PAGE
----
DAY 236, KM 8599, Vientianne, Laos
Friday 4 April 2008 40 °C
That's it. We're finished, we're kaput. There is nothing left in us to keep us going. For the past few days we have been searching out fancy hotels with airconditioning and passing the days horizontally.
April is the hottest month of the year in Laos. And that means over 40 degrees Celcius in the shade, plus 100% humidty. No problem if you just drink enough water, right? Wrong! At about 10am in the morning the temperatures have hit white people melting point. We have been drinking 5 plus liters each during our biking hours, and we still hardly ever pee! (I will stop there with the bodily details) Every once in a while one of us will turn completely red, start trembling, and almost faint.
That's when we find a tree and lay in the dirt until we feel like we can go on. That is about every thirty minutes. When we finish our day, we are exhausted and the exhaustion doesn't seem to go away, even if we rest for a day. We aren't just talking about being uncomfortable anymore...we're talking about hitting the wall, and our bodies shutting down completely. Wim even tried to shave his head for some natural air conditioning:
Apart from our bodies shutting down every 30 minutes, we have been quite disappointed with Laos. You see, Camobodia was challenging, but everyone we met along the way raved about Laos and it somehow kept us going. "The people in Laos are wonderful!" After hearing this from a ton of people, we had visions of shiny, happy people welcoming us into their lovely country with open arms. What a needed change after Cambodia! As we approached the border though, we soon realized that the guards were not going be be the huggable Laosians we had been expecting. No, they were big, mad and wanted bride money. They told us, "no money, no stamp." Apparently though, Wim would rather die than give money to corrupt authorities. The stand-off was long and really uncomfortable, but in the end they bended and gave us our stamp, because, well, that is their job after all.
Unfortunately, this kind of set the tone for our southern Laos journey. As in Cambodia, restaurants are far and few between, people run away from us, and most people are too afraid to try to communicate. (This has resulted in a lack of biking fuel, and a skinnier Wim and Amy) However, the village people of Laos add a new dimension to our daily food challenge. When we go to a restaurant, we always ask the price first. After agreeing on a price, which is always a special tourist price, we sit down to eat. It turns out though, in Laos, that a full bowl of soup is a lot cheaper than an empty bowl of soup. When we go to pay, the price often triples, and sometimes has been known to jump tenfold! At one point the restaurant woman ended up asking 3 dollars for an agreed upon 1 dollar bowl of chicken broth... after a hand-gesture discussion, I figured it might have been a "misunderstanding" and gave the $3 to the women. At that point she yelled, "Thankyou!" aggressively in my face and started laughing like a wild hyena. So it really makes us wonder, where did all those shiny, happy people go?!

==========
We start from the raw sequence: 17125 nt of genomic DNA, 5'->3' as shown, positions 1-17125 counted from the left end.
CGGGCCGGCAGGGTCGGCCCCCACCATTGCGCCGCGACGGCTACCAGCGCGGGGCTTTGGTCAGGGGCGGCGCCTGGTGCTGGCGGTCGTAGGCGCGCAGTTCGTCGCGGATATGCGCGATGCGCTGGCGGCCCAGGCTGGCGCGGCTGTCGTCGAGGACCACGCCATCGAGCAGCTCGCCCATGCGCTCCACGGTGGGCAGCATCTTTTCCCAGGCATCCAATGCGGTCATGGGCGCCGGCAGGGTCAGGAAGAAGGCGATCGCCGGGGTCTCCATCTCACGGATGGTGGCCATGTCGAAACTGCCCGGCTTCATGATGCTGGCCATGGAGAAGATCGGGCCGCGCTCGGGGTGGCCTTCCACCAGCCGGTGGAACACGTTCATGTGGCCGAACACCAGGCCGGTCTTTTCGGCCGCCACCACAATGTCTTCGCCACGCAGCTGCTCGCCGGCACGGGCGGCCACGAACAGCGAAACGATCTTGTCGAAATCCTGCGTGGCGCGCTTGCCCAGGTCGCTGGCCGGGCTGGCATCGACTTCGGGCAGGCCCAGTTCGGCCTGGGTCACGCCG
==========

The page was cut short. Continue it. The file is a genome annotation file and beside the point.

After many of these incidences during our first week in Laos, we really started to feel drained. Often, during our time in small villages we feel like outsiders that are to be exploited, instead of respected as fellow human beings.
The Last Straw
Amy began the week with diarrhea and naseau. Quickly, but surely, Wim was not far behind. Struggling to keep pushing on, we gathered our mental strength and made horribly slow trips to the next cities. As we were approaching the last city, we met a cow who was also having stomach problems. Just as Wim was passing around the backside of the cow, a great explosion occured on his leg. Needless to say... the cow felt relieved. And we felt totally defeated. We have now officially collapsed, we are completely physically and emotionally finished!
Little did we know...
Little did we know that in just a few days things would take a turn for the worse. We would both find oursevles in the hospital, struggling to stay conscience...